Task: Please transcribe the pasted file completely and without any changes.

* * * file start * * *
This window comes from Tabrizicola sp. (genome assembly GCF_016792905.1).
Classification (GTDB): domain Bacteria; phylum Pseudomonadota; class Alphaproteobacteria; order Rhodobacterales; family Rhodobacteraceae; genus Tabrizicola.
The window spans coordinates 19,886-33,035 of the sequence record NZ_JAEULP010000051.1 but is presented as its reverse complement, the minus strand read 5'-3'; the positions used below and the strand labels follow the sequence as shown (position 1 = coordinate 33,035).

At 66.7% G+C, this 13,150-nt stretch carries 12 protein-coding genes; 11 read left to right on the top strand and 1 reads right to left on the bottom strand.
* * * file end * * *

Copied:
This window comes from Tabrizicola sp. (genome assembly GCF_016792905.1).
Classification (GTDB): domain Bacteria; phylum Pseudomonadota; class Alphaproteobacteria; order Rhodobacterales; family Rhodobacteraceae; genus Tabrizicola.
The window spans coordinates 19,886-33,035 of the sequence record NZ_JAEULP010000051.1 but is presented as its reverse complement, the minus strand read 5'-3'; the positions used below and the strand labels follow the sequence as shown (position 1 = coordinate 33,035).

At 66.7% G+C, this 13,150-nt stretch carries 12 protein-coding genes; 11 read left to right on the top strand and 1 reads right to left on the bottom strand.